Neglect dyslexia resulting from damage to word-centred representations is extremely rare. We report on a new case. A left-handed subject, SVE, presented with aphasia and neglect dyslexia/dysgraphia following a right hemisphere stroke. In tachistoscopic reading tasks, some of his errors resulted from retina-centred neglect, as he responded more accurately to words flashed in the left visual field than to words flashed in the right visual field. However, the critical aspects of his reading performance indicated word-centred neglect. SVE incorrectly produced the initial elements of four-letter words, regardless of stimulus location (to the left and to the right of fixation, or at fixation), and orientation (horizontal and vertical presentation). A similar distribution of errors was demonstrated in writing (very inaccurate performance on initial letters). This pattern of performance suggests damage to an abstract letter string representation defined by spatial coordinates, rather than to an ordering mechanism. It is most naturally accommodated by models of word recognition which assume a word-centred level of representation, and cannot be explained by models which do not include such a representational level. Consideration of our subject in the light of other similar reports prompts hypotheses on the neural mechanisms involved in computing word-centred representations. PMID:11459918

Miceli, G; Capasso, R

2001-01-01

348

Anatomy of ridge discontinuities, transform fault and overlapping spreading centre, at the slow spreading sedimented Andaman Sea Spreading Centre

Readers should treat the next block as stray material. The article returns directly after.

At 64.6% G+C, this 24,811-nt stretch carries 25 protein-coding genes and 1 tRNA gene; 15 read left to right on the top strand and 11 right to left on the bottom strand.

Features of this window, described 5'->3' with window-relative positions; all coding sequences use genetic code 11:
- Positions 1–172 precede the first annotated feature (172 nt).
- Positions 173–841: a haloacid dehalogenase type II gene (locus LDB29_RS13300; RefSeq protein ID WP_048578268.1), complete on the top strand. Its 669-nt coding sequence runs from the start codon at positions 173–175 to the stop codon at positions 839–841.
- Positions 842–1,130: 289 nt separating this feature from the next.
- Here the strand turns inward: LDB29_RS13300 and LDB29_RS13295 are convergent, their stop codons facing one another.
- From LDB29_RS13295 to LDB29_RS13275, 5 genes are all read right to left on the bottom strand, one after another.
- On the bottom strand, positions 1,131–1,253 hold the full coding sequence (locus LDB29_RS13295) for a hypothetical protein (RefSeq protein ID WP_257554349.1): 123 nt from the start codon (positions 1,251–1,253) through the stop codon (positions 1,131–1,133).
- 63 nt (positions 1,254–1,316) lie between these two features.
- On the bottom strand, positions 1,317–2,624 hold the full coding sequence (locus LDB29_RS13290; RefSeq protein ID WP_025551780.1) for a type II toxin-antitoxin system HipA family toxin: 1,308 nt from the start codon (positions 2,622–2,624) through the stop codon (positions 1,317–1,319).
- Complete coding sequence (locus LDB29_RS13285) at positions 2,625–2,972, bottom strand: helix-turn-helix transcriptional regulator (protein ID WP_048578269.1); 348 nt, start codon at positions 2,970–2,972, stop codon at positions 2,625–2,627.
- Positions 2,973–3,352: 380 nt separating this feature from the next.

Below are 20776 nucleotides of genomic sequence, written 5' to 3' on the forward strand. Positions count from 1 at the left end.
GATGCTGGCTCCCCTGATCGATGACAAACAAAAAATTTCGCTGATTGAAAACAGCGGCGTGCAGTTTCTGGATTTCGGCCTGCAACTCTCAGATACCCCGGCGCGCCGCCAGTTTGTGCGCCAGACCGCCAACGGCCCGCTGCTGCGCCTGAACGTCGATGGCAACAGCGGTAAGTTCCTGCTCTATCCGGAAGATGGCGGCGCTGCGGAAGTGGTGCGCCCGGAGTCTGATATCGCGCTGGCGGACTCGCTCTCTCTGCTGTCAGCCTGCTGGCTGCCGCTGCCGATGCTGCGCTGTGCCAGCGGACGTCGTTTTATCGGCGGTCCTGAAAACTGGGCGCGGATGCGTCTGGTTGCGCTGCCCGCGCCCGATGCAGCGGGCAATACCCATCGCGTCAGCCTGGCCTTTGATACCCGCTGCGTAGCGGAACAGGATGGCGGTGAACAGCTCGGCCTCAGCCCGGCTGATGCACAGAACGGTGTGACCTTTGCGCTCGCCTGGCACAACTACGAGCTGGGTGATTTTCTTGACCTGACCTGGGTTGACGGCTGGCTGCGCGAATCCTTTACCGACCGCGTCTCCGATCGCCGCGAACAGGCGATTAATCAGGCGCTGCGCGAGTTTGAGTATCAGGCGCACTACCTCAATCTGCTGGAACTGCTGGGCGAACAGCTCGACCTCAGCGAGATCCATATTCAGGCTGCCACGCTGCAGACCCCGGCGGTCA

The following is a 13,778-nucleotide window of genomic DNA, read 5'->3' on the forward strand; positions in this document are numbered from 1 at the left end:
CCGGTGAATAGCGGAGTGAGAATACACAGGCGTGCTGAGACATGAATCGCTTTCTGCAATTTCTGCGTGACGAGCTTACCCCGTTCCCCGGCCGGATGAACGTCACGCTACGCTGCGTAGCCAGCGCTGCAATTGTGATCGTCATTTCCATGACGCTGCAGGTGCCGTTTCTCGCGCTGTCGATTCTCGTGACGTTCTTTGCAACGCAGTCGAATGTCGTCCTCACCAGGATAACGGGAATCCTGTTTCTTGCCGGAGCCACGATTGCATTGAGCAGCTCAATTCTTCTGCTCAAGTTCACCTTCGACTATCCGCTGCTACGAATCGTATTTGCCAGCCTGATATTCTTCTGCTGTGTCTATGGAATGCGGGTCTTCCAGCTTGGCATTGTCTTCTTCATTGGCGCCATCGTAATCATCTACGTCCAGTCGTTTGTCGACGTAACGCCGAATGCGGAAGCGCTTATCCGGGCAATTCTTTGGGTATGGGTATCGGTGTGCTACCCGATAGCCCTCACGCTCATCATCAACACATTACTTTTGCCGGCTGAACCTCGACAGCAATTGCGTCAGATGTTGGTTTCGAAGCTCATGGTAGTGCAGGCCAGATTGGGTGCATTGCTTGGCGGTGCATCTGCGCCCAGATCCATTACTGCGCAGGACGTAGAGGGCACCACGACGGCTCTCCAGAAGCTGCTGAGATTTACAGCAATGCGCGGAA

NASA Astrophysics Data System (ADS)

Transform faults are the major discontinuities and define the main segment boundaries along spreading centres but their anatomy is poorly understood because of their complex seafloor morphology, even though they are observed at all types of spreading centres. Here, we present high-resolution seismic reflection images across the sedimented Andaman Sea Transform Fault where the sediments record the faulting and allow studying the evolution of the transform fault both in space and time. Furthermore, sediments allow the imaging of the faults down to the Moho depth that provides insight on the interplay between tectonic and magmatic processes. On the other hand, overlapping spreading centres (OSC) are small-scale discontinuities, possibly transient, and are observed only along fast or intermediate spreading centres. Exceptionally, an overlapping spreading centre is present at the slow spreading Andaman Sea Spreading Centre, which, we suggest, is due to the presence of thick sediments that hamper the efficient hydrothermal circulation allowing magma to stay much longer in the crust at different depths, and up to close to the segment ends, leading to the development of an overlapping spreading. The seismic reflection images across the OSC indicate the presence of large magma bodies in the crust. Seismic images also provide images of active faults allowing to study the link between faulting and magmatism. Interestingly, an earthquake swarm occurred at propagating limb of the OSC in 2006, after the great 2004 Andaman-Sumatra earthquake of Mw=9.3, highlighting the migration of the OSC westward. In this paper, we will show seismic reflection images and interpret these images in the light of bathymetry and earthquake data, and provide the anatomy of the ridge discontinuities along the slow spreading sedimented Andaman Sea Spreading Centre.